Baby wearing, sleeping with your baby, indefinite breastfeeding — these are the primary tenets of the movement known as “attachment parenting."
As you can imagine, the cover story about the practice in the newest issue of TIME magazine (pictured above) has turned a few heads.
That’s in large part because of the cover photo, which depicts 26-year-old L.A. resident Jamie Lynne Gumet breastfeeding her nearly 4-year-old son (we cropped the picture to fit the web page, but you can see the whole image here).
Critics are chiming in from all angles. Some feminists think that the practices of attachment parenting erodes the expanding independence of women and places a magnifying glass on motherhood, while advocates believe they have evidence that children are more well-adjusted when weaned at older ages.
Dr. Bill Sears is the leading voice in the attachment parenting movement, but his ideas have been questioned by many pediatricians who feel they’re more radical than innovative, and may even be dangerous for small children.
When is the right time to "cut the cord"? How does attachment parenting affect childhood development? At what age did you wean your children?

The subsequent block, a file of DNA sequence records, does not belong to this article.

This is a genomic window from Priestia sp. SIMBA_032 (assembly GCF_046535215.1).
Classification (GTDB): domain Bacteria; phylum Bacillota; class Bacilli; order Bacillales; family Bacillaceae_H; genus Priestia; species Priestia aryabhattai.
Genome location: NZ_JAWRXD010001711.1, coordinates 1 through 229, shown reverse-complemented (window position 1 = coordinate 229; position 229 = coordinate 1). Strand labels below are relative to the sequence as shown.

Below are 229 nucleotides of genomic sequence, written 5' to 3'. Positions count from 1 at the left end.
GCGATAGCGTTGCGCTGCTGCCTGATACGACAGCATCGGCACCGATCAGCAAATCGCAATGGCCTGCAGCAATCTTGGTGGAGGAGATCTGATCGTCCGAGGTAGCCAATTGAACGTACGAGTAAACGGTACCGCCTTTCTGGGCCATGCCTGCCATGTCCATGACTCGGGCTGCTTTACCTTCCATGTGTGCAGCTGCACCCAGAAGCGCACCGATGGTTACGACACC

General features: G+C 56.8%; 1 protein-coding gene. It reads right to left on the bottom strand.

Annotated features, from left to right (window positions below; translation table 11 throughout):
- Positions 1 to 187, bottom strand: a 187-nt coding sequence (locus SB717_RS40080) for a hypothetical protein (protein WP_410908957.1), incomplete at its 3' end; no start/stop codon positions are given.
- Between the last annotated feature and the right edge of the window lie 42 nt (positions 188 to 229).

Tell us what you think! Feel free to make more than once choice below
Lysa Parker, co-founder of Attachment Parenting International (API)
Hanna Rosin, co-founder and editor of Slate's XX; she’s the author of "God's Harvard: A Christian College on a Mission To Save the Nation" and a contributing editor at the Atlantic
Dr. JJ Levenstein, a general pediatrician in private practice in Encino for over 20 years and a fellow of the American Academy of Pediatrics
Mayim Bialik, author of "Beyond the Sling: A Real-Life Guide to Raising Confident, Loving Children the Attachment Parenting Way;" she’s also famous for playing Amy Farrah Fowler on the CBS TV show "The Big Bang Theory"